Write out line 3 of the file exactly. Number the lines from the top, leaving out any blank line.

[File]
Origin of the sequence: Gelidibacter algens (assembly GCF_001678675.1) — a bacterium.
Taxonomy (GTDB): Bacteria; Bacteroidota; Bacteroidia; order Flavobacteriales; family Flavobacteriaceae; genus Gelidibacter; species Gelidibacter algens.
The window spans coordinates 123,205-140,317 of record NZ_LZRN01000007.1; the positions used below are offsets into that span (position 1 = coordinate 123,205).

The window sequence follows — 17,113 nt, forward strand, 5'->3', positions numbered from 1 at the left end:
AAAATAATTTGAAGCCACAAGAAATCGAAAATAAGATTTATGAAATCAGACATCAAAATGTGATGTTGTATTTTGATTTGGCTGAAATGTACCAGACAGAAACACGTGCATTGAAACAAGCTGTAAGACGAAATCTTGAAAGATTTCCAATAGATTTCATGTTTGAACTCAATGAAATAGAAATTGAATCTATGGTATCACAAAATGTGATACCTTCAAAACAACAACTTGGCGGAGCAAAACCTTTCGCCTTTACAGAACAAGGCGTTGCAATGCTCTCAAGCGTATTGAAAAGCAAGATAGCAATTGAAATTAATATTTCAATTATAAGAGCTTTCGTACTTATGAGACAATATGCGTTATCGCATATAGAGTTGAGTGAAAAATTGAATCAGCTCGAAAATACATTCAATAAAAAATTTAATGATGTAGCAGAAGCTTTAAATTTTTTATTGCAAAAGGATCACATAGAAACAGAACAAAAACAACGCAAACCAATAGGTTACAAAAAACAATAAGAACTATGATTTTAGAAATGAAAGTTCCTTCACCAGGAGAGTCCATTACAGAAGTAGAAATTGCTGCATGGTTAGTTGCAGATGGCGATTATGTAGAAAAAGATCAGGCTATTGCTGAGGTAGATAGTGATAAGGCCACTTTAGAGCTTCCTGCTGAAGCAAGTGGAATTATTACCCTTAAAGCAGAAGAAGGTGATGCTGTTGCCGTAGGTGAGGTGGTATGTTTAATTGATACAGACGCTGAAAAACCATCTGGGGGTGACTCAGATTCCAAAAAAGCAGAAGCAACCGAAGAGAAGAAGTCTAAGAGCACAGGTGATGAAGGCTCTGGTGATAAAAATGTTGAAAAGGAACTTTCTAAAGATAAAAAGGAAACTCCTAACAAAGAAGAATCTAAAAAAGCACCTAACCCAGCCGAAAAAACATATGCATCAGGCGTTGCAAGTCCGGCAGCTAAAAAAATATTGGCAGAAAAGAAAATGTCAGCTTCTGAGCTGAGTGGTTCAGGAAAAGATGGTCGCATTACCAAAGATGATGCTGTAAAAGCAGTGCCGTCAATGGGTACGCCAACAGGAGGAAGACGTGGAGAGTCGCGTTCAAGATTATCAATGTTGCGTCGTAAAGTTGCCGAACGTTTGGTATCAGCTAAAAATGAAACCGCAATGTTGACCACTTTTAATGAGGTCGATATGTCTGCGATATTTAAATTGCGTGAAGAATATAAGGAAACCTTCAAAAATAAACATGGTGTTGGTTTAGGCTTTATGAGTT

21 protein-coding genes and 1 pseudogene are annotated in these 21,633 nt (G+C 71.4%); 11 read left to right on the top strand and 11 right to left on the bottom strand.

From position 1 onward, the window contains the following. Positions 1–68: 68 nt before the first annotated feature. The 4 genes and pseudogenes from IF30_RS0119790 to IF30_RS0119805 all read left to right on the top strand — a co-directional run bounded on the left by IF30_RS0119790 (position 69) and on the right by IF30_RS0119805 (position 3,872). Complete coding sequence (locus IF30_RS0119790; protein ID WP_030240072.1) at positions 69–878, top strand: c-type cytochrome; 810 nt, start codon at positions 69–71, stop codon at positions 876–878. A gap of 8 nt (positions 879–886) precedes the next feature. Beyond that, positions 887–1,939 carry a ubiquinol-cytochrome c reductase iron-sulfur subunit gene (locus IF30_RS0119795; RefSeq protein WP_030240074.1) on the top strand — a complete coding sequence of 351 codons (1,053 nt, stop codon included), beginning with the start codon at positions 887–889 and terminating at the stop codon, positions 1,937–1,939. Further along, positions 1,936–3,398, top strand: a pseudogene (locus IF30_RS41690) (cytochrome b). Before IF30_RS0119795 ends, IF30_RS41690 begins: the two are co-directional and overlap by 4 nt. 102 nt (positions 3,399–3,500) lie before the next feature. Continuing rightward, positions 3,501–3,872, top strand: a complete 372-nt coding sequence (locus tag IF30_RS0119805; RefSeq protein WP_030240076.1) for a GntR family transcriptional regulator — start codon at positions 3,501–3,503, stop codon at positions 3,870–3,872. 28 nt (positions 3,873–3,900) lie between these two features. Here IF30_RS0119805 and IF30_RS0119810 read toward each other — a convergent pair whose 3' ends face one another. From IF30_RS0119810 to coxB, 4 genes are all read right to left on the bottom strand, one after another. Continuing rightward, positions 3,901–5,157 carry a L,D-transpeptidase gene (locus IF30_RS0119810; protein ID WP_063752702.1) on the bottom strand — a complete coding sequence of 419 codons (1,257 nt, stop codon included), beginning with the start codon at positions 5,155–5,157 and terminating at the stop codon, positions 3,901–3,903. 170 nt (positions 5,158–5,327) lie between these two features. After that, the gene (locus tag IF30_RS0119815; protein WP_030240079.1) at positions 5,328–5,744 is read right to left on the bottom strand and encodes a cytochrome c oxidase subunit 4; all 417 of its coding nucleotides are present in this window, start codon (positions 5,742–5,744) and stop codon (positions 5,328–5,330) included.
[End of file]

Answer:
The window spans coordinates 123,205-140,317 of record NZ_LZRN01000007.1; the positions used below are offsets into that span (position 1 = coordinate 123,205).